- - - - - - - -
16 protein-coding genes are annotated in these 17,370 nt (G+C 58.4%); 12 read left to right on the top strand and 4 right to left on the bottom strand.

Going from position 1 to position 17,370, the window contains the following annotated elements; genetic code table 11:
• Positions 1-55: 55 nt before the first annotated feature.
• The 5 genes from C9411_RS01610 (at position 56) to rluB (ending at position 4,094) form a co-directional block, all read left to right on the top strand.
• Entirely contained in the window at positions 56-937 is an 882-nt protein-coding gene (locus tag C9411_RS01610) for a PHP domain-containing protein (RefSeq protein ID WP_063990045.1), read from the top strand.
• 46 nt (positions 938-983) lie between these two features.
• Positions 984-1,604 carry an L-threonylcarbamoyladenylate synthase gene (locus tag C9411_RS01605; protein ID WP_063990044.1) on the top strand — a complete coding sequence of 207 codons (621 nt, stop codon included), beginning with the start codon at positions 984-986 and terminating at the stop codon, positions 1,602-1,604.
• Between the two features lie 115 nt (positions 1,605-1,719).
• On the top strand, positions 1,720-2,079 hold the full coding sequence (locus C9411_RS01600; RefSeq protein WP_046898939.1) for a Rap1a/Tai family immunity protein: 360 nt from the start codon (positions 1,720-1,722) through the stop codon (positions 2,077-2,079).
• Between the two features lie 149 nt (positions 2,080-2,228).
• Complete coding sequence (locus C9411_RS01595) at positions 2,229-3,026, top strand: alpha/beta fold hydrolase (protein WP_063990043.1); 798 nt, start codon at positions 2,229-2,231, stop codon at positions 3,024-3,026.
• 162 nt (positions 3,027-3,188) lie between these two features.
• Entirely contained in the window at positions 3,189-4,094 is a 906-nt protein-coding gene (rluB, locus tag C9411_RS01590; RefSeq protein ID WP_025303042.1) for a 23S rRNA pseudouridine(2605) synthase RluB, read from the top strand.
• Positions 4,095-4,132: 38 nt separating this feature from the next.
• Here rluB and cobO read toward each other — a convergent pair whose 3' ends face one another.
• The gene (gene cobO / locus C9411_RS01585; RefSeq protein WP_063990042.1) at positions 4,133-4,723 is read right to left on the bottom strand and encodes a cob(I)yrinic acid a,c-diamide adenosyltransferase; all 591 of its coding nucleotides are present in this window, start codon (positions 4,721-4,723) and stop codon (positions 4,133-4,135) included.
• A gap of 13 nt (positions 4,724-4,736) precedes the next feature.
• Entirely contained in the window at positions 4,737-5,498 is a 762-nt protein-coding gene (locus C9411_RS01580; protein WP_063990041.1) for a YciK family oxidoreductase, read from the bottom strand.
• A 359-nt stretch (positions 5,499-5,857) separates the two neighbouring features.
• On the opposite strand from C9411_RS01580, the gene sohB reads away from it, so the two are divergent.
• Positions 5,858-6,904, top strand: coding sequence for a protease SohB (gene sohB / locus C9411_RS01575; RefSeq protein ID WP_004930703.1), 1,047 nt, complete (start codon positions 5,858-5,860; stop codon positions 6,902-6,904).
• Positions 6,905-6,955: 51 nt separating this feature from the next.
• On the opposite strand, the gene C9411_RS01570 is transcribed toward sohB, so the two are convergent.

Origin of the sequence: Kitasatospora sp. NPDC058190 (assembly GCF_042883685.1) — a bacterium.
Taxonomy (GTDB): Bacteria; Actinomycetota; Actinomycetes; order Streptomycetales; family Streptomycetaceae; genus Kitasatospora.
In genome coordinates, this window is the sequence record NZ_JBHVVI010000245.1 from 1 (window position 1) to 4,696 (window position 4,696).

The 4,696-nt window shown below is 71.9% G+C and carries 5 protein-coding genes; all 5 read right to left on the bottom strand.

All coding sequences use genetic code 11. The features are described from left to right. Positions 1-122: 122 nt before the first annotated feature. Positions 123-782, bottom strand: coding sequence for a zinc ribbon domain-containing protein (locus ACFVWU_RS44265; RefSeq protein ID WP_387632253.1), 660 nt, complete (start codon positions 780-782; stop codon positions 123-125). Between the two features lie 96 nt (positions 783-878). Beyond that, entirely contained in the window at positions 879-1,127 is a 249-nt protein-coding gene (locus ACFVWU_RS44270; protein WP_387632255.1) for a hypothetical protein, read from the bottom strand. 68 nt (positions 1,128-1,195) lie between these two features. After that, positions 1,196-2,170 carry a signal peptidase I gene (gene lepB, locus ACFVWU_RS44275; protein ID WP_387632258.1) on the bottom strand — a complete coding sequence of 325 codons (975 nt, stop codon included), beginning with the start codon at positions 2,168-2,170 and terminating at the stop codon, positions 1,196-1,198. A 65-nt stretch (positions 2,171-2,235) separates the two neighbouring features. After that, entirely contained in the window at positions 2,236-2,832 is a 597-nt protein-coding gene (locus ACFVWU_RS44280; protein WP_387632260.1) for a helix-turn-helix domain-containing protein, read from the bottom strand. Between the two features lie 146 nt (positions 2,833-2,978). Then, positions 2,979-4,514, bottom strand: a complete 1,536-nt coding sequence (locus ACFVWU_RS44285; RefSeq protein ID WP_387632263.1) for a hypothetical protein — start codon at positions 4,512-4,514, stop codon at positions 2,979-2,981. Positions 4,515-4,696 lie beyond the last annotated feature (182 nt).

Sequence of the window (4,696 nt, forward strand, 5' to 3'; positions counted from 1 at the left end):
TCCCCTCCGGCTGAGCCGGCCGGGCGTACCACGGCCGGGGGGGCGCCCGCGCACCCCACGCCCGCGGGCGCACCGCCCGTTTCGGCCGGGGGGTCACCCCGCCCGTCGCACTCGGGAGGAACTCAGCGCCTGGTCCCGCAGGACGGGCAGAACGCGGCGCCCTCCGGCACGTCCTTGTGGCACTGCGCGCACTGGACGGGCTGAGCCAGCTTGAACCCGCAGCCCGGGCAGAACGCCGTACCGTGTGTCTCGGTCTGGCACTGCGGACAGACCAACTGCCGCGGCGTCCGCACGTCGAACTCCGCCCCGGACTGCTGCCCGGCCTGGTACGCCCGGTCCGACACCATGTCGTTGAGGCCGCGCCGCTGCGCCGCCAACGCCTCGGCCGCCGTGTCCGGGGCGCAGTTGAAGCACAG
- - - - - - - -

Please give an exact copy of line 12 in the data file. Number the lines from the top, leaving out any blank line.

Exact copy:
• 162 nt (positions 3,027-3,188) lie between these two features.